Guest post by Freda Walker Moore
My family and I would like to have this opportunity to honor our ancestors and to thank the Orton Family for their dedication to preserve the African American gravesites in the City of Portsmouth.
Last year, when my Dad, Frederick Walker, passed away, our family was conscious of previous years of neglect at Lincoln Cemetery. Recently, we learned that the Orton family is advocating for the preservation of the cemetery. They’ve chosen to take this arduous task and we are most grateful. When my Dad passed, the family and I were mindful of the number of Brothers and Sisters that he had eulogized at Lincoln Cemetery as well as many others. As a Mason Worship Leader, he was honored to serve in white apron and gloves and respected the passing of his Mason Brothers and Eastern Star Sisters who were being buried. Daddy solemnly and eloquently spoke the Orations over “many a gravesite.” The families of those Brethren were comforted with his passionate words. I can envision his say “….we are but a vapor.”
My father’s mother, Annie Newton, and her husband, Linwood Newton, are also buried at Lincoln. Mommie Annie served for many years as Secretary for her Eastern Star Lodge. Back in the day, Daddy Lin served as a Pianist who travelled to many Churches in Portsmouth and Suffolk. My mother’s parents are also buried at Lincoln – Ella Patterson and her husband, William Patterson. Pop served and was a Veteran in World War I. Before “Toot” passed away, we promised her that we would never sell her home. You see, when Pop passed away in ’59, it was difficult for our grandmother to maintain her house, but by God’s Grace, she was able to keep it.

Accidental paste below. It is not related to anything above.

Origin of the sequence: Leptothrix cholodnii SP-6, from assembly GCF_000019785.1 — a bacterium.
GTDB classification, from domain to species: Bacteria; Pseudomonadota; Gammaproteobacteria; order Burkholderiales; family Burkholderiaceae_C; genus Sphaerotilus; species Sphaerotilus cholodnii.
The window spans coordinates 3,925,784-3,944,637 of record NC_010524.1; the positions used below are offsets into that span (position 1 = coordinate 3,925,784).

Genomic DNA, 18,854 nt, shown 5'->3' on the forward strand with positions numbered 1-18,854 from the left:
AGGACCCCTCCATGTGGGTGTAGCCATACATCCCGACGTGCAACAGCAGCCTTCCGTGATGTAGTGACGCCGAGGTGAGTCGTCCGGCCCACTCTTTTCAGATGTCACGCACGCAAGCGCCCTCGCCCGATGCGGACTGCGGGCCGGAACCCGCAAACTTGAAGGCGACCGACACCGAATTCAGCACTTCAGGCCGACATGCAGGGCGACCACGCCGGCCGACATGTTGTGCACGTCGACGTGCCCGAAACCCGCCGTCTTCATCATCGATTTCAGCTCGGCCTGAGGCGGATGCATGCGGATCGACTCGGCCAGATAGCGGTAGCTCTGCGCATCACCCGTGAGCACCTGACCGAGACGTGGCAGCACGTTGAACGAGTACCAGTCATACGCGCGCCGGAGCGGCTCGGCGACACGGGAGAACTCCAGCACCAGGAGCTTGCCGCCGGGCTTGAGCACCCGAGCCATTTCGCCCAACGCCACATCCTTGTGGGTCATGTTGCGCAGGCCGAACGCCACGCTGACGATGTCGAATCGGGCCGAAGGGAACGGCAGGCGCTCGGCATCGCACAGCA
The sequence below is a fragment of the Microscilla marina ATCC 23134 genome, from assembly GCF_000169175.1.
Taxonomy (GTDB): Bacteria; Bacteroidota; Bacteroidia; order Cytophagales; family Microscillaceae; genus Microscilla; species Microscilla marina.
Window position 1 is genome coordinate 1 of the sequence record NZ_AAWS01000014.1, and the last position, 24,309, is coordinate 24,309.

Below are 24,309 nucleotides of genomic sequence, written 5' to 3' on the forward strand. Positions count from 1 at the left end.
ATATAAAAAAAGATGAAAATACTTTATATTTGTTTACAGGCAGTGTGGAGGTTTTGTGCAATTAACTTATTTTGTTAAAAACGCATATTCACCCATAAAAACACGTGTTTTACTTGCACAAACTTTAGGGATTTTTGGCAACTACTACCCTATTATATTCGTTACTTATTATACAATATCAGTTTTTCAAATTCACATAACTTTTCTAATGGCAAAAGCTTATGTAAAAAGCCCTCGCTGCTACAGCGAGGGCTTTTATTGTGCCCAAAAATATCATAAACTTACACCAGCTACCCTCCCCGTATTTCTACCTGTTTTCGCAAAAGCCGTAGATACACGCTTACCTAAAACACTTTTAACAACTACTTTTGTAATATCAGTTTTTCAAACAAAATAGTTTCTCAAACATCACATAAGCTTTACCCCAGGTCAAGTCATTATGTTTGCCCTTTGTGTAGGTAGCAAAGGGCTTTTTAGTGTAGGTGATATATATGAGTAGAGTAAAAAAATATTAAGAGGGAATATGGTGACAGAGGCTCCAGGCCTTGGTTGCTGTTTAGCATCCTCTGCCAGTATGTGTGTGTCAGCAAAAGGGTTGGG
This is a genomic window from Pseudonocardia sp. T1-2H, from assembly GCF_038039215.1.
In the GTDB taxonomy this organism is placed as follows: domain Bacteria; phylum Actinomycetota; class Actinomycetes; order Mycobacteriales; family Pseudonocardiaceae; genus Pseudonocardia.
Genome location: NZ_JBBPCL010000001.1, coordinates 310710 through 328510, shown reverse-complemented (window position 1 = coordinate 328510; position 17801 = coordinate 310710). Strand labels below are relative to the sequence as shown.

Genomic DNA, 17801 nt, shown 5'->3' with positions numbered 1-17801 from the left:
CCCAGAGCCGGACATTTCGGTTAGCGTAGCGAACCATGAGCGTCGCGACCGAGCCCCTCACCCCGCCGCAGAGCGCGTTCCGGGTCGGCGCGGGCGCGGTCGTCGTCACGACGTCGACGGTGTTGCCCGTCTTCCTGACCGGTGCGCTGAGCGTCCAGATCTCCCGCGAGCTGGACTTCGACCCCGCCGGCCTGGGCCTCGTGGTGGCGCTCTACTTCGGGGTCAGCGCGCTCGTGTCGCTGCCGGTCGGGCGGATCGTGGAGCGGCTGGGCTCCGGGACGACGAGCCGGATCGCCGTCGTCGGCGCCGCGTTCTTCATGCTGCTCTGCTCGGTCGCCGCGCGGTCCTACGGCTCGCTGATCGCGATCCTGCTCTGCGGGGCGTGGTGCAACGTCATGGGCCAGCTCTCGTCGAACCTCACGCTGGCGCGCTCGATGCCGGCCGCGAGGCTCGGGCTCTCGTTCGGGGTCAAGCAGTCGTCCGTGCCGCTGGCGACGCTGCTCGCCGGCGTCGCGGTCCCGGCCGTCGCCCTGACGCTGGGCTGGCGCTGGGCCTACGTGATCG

When Pop was alive, he was called “The Mayor of Brighton.” He was a man literally “larger than life.” Upon his funeral, my grandmother, because of his size, had to have a custom made coffin shipped to Rogers Funeral Home for his burial. On the other side of the spectrum, during the Depression, Pop was able to make “loans” to many of his neighbors in Brighton. He and my grandmother hardly ever recovered any of those debts. Nevertheless, their efforts were not in vain. Don’t believe in Karma – just the goodness of the Lord.
When we read of the Orton family’s commitment from their loved one’s last wish (before she passed), we recognized that desire – to do good. (I) never expected this reverence – guess I was just used to the way families maintained their own families’ sites. The way Daddy would go on Memorial Day (until his health failed) and look after my grandmother’s site as well as others. There are many of our relatives, including our great-grandparents buried at Lincoln. They paved the way for their descendants – we honor them by taking care of their sites. We’re mindful that Daddy as well as our grandparents left the family a legacy of service. Our parents and grandparents have left us valuable treasures; perhaps not necessarily financially, but a lasting legacy of faith and endurance to sustain the generations. Lincoln Cemetery services as a reminder of their sacrifices. The name Lincoln itself is a reminder of how our ancestors remembered and honored their past. Once again, we want to celebrate and thank God for the Orton family’s service and dedication in showing that “Black Lives” really do matter. ~ Respectfully submitted, Freda.
The replacement gravestone for Landsman John Hodges was installed in Mt. Olive Cemetery, Portsmouth, Virginia, on December 30, 2015. We received the news from his descendant, Vivian Nicholson. John Hodges (1819-1885) served aboard the USS Lenapee during the Civil War, enlisting on April 22, 1864, and was the grandfather of Portsmouth native William Henry Nicholson, the first African American hired by the New York City Fire Department (FDNY). Vivian shared William’s story with us in a guest blog, which can be read here.